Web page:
Do we apologise too much?

Posted by ap507 at Jan 20, 2016 09:25 AM |
Professor Stephen Wood discusses a new app that encourages people to stop saying sorry

Think: Leicester does not necessarily reflect the views of the University of Leicester - it expresses the independent views and opinions of the academic who has authored the piece. If you do not agree with the opinions expressed, and you are a doctoral student/academic at the University of Leicester, you may write a counter opinion for Think: Leicester and send to

A Just Not Sorry app has recently gained publicity, in which women in particular are encouraged to stop saying sorry. It is said to be inspired by an American “life coach”, Tara Mohr, who wrote a book, Playing Big, that encourages women to be more positive and assertive, when by using words like sorry they are in danger of projecting an overly self-effacing manner.

Others have joined the fray: Joan Kingsley, author of The Fear-Free Organization, has argued that by, for example, beginning emails with apologies we are making the recipient think that we have already done something wrong before we have not.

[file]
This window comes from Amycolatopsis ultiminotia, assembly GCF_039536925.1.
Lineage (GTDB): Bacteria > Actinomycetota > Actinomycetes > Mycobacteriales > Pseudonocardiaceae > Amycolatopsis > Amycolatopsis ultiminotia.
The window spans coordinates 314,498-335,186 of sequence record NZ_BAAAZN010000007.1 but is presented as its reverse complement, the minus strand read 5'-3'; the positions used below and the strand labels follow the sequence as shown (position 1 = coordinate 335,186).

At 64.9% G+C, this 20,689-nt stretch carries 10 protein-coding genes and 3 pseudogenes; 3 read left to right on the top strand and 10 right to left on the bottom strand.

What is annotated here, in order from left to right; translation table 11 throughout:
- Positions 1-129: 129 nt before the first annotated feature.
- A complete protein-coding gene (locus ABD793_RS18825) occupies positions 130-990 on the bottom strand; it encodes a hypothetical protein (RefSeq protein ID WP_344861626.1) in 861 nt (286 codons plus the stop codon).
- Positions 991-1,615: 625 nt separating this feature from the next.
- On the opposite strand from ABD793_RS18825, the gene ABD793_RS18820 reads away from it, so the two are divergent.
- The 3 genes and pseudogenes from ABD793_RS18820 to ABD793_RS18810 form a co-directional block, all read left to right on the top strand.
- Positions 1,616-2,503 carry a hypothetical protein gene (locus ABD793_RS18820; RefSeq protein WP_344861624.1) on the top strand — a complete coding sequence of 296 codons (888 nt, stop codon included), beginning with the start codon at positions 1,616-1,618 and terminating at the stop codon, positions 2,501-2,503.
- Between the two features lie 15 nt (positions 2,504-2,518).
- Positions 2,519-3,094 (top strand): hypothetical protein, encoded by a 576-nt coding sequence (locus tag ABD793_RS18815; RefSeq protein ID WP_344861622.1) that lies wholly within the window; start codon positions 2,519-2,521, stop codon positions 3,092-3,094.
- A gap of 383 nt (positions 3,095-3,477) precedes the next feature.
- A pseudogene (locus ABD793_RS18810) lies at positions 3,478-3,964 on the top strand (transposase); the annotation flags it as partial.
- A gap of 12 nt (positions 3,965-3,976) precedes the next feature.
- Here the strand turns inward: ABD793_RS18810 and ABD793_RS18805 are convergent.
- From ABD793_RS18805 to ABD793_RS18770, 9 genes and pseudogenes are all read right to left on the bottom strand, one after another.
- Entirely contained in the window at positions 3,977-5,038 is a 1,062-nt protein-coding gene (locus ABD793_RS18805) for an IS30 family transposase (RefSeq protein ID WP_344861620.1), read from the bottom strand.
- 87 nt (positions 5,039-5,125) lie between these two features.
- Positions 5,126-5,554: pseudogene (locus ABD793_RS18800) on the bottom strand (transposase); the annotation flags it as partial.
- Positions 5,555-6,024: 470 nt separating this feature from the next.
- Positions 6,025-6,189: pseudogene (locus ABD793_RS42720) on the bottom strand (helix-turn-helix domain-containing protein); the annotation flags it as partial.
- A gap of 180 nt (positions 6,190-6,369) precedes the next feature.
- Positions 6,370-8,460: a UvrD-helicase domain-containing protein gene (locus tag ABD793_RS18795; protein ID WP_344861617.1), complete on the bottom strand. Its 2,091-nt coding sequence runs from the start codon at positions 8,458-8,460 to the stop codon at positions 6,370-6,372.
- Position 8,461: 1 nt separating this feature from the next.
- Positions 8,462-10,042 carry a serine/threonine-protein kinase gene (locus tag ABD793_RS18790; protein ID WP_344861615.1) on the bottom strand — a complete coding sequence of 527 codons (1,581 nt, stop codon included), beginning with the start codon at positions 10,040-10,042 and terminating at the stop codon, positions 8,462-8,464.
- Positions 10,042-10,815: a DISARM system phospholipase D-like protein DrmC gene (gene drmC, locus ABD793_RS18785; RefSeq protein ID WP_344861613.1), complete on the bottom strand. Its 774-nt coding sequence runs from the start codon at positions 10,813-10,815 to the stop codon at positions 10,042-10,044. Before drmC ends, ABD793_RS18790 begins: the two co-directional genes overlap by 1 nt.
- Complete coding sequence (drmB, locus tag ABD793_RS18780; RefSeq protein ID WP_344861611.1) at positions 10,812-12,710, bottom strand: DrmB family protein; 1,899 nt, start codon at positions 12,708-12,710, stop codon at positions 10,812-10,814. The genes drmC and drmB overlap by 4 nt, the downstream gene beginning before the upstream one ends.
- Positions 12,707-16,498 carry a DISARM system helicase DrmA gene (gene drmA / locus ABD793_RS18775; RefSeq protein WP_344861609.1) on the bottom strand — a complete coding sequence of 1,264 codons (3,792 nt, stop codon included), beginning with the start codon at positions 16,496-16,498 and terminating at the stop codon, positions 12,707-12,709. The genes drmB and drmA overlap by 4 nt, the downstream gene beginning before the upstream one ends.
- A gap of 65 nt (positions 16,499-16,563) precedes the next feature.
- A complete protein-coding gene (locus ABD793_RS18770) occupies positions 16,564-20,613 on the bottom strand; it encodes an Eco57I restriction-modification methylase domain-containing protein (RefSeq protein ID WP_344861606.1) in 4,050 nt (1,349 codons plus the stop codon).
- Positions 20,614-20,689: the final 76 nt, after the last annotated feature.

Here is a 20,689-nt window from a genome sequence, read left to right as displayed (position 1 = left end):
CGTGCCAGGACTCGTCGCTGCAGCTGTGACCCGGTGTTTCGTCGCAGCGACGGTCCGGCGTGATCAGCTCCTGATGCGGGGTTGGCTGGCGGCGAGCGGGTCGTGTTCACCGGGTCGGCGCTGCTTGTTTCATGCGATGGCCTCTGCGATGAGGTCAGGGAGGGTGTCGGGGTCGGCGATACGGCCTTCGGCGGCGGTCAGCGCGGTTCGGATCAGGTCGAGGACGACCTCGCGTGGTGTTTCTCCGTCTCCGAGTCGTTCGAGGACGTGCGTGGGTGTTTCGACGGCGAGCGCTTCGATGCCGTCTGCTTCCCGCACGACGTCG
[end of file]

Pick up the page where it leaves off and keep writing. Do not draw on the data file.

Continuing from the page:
How seriously should we take it? Is saying sorry simply being polite? There are clearly many reasons why we use the term. It is almost an automatic response if people bump into each other when going through doors on getting in and out of trains or buses.  Sometimes it is a genuine apology for an error or a delay in doing something. Indeed perhaps recipients of bullying or abuse in the workplace would like more sorries?

There is no strong evidence that women are more prone to use particular words than men and word selection depends on the context and purpose behind utterances. Nor is there strong evidence that they are are more polite, for example that they interrupt less, but even if they were the implication might be that men should be more polite.

However, there are potentially serious issues underlying the app's concerns: the continuation of sexual discrimination and stereotyping, the way organizational practices do or do not foster self-confidence in employers (and customers or service users), how organizations deal with errors and can we develop cultures in which errors are treated as opportunities to learn and improve performance.

British people may still have a reputation for politeness but as a nation we are, in my judgement, very poor at giving – feedback positive or negative – when the evidence is that people prefer negative feedback to no feedback.  It is through such processes, giving employees more discretion in how they do their jobs and involving them more in the wider organizations, that enhancing self-esteem, ensuring the full-utilization of talents and fundamental changes in gendered mind sets can occur. Changing word use seems small beer compared with this.

The world needs more employee involvement not less sorries.

Share this page: